Want some whiskey in your water, sugar in your tea …

(from a Three Dog Night hit in the sixties)

With the latest 21-and-over-only additions, we’ve got plenty of “whiskey in (our) water” options over here. As for the “sugar in (our) tea,” looks like one more is on the way …. West Seattle Blogger Spouse reports sighting a banner along the lines of “My Tea Place, Coming Soon” just south of the Admiral Junction mailing depot/travel agency/etc.

Revenge of the Big Ugly Thing, sort of

Downtown was so murderously jammed this afternoon, I couldn’t even get NEAR the viaduct before the Columbia on-ramp … took me 1 hour and 44 minutes to get from the north end of downtown to the south end of West Seattle. I’ll blame the Mariners (afternoon game) … I highly doubt all that traffic was for SIFF.

P.S. One more word on the mayor’s viaduct video … didn’t know till I Googled him that “Matt Smith” is a real person. Who actually DID have a small recurring part on “Almost Live” — so Cami’s observation that the video was “Almost Live”-esque was right on the mark.

Thursday morning miscellaneous

-It’s not just Alki. I see urban tree protests are becoming the hot new thing.

-The new First Mutual Bank branch north of the Junction is finally open. Huge “GRAND OPENING” banner. That site was home to a “COMING SOON” sign for what seemed like years.

-The new Safeway gas station on Admiral (east of the Jack in the Box) looks close to opening. As we drove past, West Seattle Blogger Spouse exclaimed, “Good God, the site is even LANDSCAPED!” (But do a couple cents a gallon really matter when gas prices are this high? Just asking.)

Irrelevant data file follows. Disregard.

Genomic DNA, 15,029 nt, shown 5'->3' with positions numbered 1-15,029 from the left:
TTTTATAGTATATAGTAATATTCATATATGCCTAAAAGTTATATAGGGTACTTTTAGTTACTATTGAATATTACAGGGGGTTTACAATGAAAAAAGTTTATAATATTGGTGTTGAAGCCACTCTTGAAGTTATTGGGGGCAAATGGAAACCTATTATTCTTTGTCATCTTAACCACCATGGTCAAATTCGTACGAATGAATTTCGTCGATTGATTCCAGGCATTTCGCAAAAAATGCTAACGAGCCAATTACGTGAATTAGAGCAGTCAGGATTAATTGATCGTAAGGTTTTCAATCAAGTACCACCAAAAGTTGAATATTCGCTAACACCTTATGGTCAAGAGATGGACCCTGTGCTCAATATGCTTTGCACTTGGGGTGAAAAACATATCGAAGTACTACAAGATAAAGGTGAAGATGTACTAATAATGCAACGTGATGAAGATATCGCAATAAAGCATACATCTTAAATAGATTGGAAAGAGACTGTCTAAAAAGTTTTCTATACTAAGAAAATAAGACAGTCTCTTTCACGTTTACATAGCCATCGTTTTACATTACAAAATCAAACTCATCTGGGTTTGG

-Driving almost the full length of California, I was a bit astounded at the number of new teardown-to-condo projects under way. It’s grown exponentially. One project even shows the transformation on its Web site. (And some of those condos are going for ALMOST A MILLION BUCKS!)

Hizzoner turns humorist

OMG, this is just too rich.

But you know, it does reveal that somebody in Hizzoner’s office has become mighty PR-savvy. This is going to get one orca of a lot of attention, vastly more than yet another dry Power Point presentation.

(For the record, my favorite option, the “just-tear-it-down” option, would not go over with the “Committee to Save Big Ugly Things” any better than the money-hole tunnel. And another side note … don’t know who the guy in the video is, but he looks something like the actor who played Christopher Henderson in the just-concluded season of “24.)

The other side of the tree-protest story

May 24, 2006 3:19 pm
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 |   Environment

From today’s Herald.

Our eight-legged friends

May 24, 2006 2:22 am
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 |   Wildlife

If your West Seattle dwelling happens to be one of those older houses, as is mine, you may also be getting visits from the spring crop of spiders. (Ours favor the bathroom and can often be seen dropping from the ceiling on a single strand, like a mini-bungee jumper, then scampering back up when we get too close.) In support of my first annual plea to “let them be,” here’s a simple, non-arachnophobia-inducing local list of house-spider myths debunked.

What Humpty Dumpty and Lincoln Park don’t have in common

May 23, 2006 5:48 pm
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 |   Environment

All the contractor’s backhoes, and all the contractor’s men, DID manage to put Lincoln Park back together again.

Just back from a tour to verify that for ourselves, since Colman Pool is about to open for the season and that means fairly frequent walks along the Lincoln Park paths. We were amazed to see just how close to “normal” the park looks, despite the major pipeline project — for most of the major (south half) part of the waterfront path, the only clues are asphalt patching and new pea gravel atop the filled-in area where the pipeline went.